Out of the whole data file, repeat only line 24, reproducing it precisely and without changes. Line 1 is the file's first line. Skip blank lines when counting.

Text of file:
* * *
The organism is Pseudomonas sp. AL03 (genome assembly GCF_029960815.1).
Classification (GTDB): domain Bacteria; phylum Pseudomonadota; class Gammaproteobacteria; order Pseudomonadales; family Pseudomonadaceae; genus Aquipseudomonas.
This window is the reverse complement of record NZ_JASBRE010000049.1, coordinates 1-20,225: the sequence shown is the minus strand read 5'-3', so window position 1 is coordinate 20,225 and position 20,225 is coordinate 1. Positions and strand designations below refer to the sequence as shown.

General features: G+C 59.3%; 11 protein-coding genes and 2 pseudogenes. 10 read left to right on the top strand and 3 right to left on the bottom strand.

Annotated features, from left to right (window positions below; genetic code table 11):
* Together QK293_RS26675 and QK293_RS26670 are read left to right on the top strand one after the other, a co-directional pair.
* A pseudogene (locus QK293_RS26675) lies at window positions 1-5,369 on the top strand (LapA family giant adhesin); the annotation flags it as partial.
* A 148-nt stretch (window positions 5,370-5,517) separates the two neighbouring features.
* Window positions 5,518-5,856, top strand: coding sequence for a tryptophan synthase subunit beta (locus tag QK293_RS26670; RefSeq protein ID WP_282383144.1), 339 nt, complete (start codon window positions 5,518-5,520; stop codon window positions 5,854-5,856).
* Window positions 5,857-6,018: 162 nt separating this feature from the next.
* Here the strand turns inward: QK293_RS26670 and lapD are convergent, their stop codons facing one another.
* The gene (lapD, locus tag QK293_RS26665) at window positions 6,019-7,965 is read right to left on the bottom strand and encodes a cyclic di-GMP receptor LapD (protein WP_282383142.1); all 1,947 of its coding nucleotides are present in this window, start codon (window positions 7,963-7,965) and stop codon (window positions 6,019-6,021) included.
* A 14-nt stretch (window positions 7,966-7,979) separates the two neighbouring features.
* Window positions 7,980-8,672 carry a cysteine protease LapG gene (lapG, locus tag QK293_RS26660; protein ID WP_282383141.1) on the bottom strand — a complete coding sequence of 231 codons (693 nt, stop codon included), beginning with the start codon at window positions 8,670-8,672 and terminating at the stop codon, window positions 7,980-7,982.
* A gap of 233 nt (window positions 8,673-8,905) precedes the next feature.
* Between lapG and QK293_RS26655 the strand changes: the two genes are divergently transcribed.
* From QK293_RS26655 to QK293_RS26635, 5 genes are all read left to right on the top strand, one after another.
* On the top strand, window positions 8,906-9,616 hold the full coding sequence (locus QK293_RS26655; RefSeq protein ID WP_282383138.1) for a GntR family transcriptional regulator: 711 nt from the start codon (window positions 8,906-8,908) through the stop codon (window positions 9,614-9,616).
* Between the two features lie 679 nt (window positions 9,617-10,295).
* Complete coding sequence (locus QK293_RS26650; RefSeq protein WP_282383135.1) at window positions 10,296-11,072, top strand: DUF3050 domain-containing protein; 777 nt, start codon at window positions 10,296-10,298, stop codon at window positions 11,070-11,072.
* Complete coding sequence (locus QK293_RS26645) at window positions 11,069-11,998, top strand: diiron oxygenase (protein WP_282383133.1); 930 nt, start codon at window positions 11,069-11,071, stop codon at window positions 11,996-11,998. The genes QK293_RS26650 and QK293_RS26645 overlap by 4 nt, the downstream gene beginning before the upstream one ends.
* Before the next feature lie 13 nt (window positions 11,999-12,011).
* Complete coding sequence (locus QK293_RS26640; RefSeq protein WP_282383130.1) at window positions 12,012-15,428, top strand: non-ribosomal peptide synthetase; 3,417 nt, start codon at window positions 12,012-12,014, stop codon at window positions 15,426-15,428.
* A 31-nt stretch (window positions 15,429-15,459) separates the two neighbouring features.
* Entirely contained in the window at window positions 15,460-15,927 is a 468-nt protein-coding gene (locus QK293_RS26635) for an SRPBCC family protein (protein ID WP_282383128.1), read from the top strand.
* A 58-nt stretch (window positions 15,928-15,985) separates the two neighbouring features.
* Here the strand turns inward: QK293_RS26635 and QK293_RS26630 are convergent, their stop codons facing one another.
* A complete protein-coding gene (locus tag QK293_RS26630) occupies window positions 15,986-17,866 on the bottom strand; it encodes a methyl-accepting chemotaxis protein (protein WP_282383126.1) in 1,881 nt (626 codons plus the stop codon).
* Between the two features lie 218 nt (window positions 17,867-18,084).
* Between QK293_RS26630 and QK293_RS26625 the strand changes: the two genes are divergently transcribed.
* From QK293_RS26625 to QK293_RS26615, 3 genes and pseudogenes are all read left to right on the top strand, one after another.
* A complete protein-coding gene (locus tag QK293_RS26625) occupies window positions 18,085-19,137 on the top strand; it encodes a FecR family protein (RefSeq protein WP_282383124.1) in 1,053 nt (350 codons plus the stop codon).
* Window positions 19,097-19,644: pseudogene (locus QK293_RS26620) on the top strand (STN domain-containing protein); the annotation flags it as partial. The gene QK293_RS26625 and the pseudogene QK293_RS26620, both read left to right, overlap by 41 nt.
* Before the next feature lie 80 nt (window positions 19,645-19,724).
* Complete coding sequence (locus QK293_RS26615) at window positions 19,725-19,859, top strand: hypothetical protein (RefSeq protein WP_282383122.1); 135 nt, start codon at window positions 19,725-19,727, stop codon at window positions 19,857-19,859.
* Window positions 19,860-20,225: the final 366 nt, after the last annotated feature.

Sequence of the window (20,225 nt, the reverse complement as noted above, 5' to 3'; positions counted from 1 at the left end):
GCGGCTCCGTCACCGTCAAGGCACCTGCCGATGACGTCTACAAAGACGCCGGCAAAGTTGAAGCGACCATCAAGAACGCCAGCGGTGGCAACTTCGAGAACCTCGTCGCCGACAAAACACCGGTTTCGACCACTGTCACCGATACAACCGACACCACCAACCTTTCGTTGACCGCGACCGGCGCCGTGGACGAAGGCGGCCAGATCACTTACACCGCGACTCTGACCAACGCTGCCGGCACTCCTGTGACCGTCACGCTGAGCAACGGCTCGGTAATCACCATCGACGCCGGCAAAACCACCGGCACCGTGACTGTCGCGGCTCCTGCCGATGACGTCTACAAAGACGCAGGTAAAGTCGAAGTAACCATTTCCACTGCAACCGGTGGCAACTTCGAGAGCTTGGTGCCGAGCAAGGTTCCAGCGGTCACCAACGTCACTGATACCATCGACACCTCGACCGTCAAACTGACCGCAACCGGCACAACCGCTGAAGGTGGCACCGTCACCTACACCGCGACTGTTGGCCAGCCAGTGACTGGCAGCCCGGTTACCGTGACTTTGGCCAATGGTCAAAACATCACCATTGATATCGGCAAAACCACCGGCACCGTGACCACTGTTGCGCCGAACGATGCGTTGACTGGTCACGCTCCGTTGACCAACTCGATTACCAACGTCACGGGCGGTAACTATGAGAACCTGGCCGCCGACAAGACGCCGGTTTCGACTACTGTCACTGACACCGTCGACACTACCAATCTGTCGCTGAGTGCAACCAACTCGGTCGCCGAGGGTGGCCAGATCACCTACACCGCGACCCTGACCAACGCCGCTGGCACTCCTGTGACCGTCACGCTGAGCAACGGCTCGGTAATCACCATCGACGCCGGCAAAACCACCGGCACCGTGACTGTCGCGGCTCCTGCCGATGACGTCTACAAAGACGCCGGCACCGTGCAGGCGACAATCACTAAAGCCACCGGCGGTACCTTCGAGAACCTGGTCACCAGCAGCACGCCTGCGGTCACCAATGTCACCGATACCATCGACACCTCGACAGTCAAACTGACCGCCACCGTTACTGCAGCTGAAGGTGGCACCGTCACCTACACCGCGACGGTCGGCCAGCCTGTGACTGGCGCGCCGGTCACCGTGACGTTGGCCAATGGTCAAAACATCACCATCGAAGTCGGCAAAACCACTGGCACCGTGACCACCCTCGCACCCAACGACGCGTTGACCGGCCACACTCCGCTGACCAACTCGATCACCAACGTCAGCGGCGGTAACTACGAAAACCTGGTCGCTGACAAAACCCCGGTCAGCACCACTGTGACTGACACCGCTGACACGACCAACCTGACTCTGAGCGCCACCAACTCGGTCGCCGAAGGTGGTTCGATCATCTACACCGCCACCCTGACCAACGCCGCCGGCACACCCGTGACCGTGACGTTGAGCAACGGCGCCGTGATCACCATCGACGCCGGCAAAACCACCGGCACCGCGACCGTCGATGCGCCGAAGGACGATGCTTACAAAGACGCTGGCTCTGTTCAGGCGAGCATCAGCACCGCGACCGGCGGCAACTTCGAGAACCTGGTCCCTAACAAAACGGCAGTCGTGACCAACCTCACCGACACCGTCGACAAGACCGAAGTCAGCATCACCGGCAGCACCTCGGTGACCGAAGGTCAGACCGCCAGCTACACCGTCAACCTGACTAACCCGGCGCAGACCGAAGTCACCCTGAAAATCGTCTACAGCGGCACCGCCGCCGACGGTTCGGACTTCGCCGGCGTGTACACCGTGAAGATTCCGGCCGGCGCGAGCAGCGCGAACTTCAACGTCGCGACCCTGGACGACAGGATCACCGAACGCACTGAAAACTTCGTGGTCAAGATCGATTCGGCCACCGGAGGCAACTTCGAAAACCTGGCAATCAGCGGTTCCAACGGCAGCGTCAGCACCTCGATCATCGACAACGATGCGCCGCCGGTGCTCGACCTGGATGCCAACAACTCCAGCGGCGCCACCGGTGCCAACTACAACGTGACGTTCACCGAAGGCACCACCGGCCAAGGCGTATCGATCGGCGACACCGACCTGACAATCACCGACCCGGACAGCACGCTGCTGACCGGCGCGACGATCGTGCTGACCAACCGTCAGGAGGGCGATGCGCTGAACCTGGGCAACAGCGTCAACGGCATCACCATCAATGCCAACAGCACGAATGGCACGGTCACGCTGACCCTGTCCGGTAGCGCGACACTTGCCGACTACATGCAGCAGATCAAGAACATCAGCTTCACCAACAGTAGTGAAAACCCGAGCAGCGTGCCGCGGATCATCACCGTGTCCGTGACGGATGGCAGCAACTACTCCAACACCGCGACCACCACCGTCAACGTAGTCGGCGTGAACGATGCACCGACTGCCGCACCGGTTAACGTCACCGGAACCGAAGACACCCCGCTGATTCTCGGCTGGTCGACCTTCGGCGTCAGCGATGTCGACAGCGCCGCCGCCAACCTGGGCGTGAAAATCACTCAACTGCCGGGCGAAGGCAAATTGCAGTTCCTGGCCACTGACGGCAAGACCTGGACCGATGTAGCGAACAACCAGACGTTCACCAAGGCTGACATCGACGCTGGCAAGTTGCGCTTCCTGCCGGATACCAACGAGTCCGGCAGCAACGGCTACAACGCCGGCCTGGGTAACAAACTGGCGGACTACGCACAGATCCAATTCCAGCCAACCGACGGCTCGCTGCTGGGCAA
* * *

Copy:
* A 31-nt stretch (window positions 15,429-15,459) separates the two neighbouring features.